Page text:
FIFA Addresses Issues Under COVID-19

  • Guideline will be especially relevant to Botswana where non-payment of players are perennial issues

Molefhi Kannemeyer Obenne

With the State of Emergency (SoE) in full swing across the country for the next six months, the game of football – especially its players – has been thrown into an untenable situation in Botswana. Over the years, with or without any pronounced problems, our football has failed to pay players and coaches in accordance with agreed terms.

The country has now come under an SOE without prior consultation with anyone in the beautiful game. However, it has now been confirmed that the Botswana Football Association (BFA) was asked to send wage bills of its affiliates to the Botswana National Sports Commission (BNSC) and has done so in order that players are paid during the SOE. It is all we can do to hope that this commitment will be fulfilled.

At the global level, FIFA has moved swiftly to deal with issues around the COVID-19 pandemic. A working group headed by Vittorio Montagliani, who chairs the FIFA Football Stakeholders Committee, has been put together with representatives of FIFA administration, confederations, MAs, the European Club Association (ECA), FIFPRO and the World Leagues Forum. Mandated by the Bureau of the FIFA Council (the Bureau), Montagliani’s group, will look into issues such as these that plague football in Botswana. Hence on Tuesday the release of a document titled “Football Fights COVID-19: FIFA Guidelines to address legal Consequences of COVID-19” on April 7.

This is also in line with efforts to address issues related to FIFA Regulations on the Status and Transfer of Players (RSTP) by various Football Associations (FAs) or Member Associations (MAs) around the World. Significantly, the Bureau recognised that the disruption to football caused by COVID-19 was a case of force majeure that should be viewed in accordance with Article 27 of RSTP.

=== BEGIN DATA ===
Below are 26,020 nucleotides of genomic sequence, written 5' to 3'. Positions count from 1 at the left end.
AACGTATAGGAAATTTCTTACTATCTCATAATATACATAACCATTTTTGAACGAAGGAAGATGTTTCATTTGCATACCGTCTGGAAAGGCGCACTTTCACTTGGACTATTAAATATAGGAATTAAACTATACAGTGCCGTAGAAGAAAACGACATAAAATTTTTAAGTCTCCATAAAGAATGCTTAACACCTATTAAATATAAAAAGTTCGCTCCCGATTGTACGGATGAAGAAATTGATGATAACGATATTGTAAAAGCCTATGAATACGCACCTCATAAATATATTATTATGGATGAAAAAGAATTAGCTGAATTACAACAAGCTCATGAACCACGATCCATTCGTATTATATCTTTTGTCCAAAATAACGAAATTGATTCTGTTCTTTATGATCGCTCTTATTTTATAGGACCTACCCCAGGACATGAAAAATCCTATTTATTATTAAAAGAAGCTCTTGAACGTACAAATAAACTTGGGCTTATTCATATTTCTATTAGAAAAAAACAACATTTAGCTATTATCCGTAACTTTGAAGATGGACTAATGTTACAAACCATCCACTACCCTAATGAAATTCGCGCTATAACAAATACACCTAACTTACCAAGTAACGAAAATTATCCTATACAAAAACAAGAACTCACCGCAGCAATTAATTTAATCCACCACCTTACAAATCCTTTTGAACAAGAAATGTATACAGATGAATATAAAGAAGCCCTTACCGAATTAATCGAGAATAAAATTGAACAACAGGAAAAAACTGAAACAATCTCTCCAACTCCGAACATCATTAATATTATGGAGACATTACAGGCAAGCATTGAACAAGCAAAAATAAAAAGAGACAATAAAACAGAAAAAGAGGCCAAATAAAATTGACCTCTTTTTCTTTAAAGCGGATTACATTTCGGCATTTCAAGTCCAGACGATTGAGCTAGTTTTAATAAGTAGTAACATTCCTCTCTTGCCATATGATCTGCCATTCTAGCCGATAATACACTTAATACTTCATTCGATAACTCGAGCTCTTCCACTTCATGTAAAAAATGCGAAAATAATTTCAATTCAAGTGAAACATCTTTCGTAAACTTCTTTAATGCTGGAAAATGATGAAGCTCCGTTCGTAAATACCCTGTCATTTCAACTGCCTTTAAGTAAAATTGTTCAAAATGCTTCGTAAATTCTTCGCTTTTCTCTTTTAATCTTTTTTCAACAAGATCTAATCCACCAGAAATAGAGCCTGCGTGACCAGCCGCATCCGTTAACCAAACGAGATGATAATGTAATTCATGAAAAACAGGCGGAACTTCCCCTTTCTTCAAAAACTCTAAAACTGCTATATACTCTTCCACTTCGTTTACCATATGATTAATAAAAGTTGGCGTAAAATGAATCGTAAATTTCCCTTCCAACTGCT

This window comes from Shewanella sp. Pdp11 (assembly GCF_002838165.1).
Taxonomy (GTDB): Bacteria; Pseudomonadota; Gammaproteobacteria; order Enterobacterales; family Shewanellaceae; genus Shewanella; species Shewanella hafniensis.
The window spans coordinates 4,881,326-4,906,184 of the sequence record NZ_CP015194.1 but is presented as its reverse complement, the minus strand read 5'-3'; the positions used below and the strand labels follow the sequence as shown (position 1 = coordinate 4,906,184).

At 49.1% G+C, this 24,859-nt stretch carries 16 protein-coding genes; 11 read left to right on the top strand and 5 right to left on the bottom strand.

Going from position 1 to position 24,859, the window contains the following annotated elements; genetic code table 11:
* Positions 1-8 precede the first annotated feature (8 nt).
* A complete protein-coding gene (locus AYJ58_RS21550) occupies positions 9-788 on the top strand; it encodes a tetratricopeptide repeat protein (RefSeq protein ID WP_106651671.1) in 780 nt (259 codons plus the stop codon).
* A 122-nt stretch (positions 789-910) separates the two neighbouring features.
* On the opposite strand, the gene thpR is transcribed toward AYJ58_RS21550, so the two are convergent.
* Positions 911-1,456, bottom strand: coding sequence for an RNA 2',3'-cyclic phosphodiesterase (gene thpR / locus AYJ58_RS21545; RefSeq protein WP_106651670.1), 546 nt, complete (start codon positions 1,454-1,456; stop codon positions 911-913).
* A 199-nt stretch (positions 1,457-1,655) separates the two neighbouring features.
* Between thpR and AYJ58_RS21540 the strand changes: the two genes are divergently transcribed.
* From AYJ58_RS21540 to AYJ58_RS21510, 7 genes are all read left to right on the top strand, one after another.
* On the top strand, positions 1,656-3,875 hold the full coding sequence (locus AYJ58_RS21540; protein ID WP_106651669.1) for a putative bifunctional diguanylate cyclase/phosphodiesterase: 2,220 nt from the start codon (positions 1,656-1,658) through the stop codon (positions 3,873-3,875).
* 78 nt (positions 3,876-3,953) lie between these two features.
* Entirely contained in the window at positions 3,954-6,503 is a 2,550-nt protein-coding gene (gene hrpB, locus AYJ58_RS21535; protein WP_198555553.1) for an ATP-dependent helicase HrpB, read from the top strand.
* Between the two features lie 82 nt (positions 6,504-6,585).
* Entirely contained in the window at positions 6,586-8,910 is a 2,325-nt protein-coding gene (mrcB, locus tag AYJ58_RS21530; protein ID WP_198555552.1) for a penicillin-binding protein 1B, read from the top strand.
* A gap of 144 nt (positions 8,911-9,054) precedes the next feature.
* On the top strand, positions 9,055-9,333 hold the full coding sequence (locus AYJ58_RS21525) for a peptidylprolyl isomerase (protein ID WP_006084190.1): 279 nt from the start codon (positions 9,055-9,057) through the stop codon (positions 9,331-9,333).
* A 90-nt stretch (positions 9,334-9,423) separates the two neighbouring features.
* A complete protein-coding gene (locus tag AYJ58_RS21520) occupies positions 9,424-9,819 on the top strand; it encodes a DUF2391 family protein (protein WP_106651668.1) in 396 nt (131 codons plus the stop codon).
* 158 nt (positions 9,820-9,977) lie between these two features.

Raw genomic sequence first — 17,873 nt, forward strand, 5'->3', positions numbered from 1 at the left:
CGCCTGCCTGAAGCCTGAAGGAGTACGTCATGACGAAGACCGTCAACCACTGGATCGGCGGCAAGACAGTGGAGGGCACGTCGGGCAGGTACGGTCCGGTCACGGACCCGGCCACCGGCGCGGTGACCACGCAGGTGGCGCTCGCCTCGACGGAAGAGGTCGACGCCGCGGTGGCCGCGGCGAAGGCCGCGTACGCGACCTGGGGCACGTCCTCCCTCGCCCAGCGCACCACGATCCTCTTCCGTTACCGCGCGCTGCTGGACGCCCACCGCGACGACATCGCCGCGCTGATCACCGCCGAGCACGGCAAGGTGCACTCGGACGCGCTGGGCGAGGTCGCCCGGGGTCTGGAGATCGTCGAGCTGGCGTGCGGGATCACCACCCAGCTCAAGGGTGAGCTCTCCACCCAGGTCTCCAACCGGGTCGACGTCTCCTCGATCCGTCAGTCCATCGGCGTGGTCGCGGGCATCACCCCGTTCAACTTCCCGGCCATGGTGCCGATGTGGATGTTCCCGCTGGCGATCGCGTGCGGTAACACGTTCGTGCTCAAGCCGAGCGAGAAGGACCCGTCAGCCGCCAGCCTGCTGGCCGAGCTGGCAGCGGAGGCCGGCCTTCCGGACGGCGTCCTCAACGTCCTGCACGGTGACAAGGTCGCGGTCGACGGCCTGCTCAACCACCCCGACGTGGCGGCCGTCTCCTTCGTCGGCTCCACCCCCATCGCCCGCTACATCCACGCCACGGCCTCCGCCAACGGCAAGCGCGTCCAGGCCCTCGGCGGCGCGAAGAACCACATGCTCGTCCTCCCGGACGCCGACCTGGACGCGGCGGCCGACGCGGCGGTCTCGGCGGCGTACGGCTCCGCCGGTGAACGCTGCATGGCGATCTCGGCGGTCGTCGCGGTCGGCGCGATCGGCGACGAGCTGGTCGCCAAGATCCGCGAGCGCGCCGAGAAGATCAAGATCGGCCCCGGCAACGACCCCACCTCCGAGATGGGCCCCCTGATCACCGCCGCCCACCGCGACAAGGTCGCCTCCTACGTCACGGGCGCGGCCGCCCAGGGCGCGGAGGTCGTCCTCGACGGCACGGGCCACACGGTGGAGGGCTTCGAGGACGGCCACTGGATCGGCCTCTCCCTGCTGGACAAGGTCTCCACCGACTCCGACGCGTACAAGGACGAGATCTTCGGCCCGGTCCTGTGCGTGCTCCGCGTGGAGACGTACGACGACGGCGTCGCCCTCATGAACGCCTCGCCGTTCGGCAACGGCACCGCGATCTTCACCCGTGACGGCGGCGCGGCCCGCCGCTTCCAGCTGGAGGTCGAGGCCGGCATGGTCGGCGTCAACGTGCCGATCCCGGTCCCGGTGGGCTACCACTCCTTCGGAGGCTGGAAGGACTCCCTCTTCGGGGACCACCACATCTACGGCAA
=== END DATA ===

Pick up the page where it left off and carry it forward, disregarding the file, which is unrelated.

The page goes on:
The published regulations addressed three areas with regards to Expiring agreements and new agreements, Agreements that cannot be performed as the parties originally anticipated, and Registration periods or transfer windows.

  1.  Expiring Agreements And New Agreements:
    The regulations clearly spoke to the expiring agreements, that is, agreements which were terminating at the end of the season, say 31 May 2020. Such contracts should now expire on the last day of the current season as determined by the FA of the respective country. Simply put, if your contract was to expire at the end of May, and if the current season goes beyond that and ends at the end of August, that will be the expiry of your current contract.
    Seamlessly, the same goes for new agreements signed, as well as those already signed and were due to commence at the start of the next season. The start of the season will also be determined by the FA, regardless of whether your contract was to start on 1 July. If the season starts on 1 September, that’s when your contract will commence as well.
  2. . Agreements That Cannot Be Performed As The Parties Originally Anticipated:
    Leniency and fairness with a bit of mutual compromise must be made by the parties concerned. This is in consideration of the fact that clubs are not able to make money and so may not be able to meet the agreed financial obligations in accordance with the agreed terms due to COVID-19. Therefore, the employer and the employee must agree how to deal with payment, accommodating the short falls. But FIFA encourages consideration of national labour laws to avoid disputes going to court and to resort instead to Players Status Committees (PSC) and/or National Dispute Resolution Chambers (NDRC). Alternatively, FIFA suggested that all payments due to players may be suspended alongside the suspension of football activities, provided there is insurance to take care of players’ payments during suspension.
  3. Registration Periods or Transfer Windows:
    FIFA has two regular fixed transfer windows which are well documented. The first one, which should not last for more than 16 weeks, is traditionally from June to August/September. The second one, which must last for a maximum of four weeks. But with the uncertainty ushered in by the pandemic, FIFA has offered some sort of flexibility to allow FAs to determine the appropriate periods without exceeding the usual lengths. The dispensation indicated that points 1 and 2 are general provisions and are therefore not binding because the Bereau was only providing a framework to rescue football and its stakeholders. Even so, FIFA has emphasised that it expects players to be paid under any circumstances. Hopefully, we will not see cases of non-payment being reported to the Footballers Union Botswana (FUB). Therefore, clubs will be hoping that the SOE relief which was extended to BFA will help them to avert serious disagreements resulting from struggle with COVID-19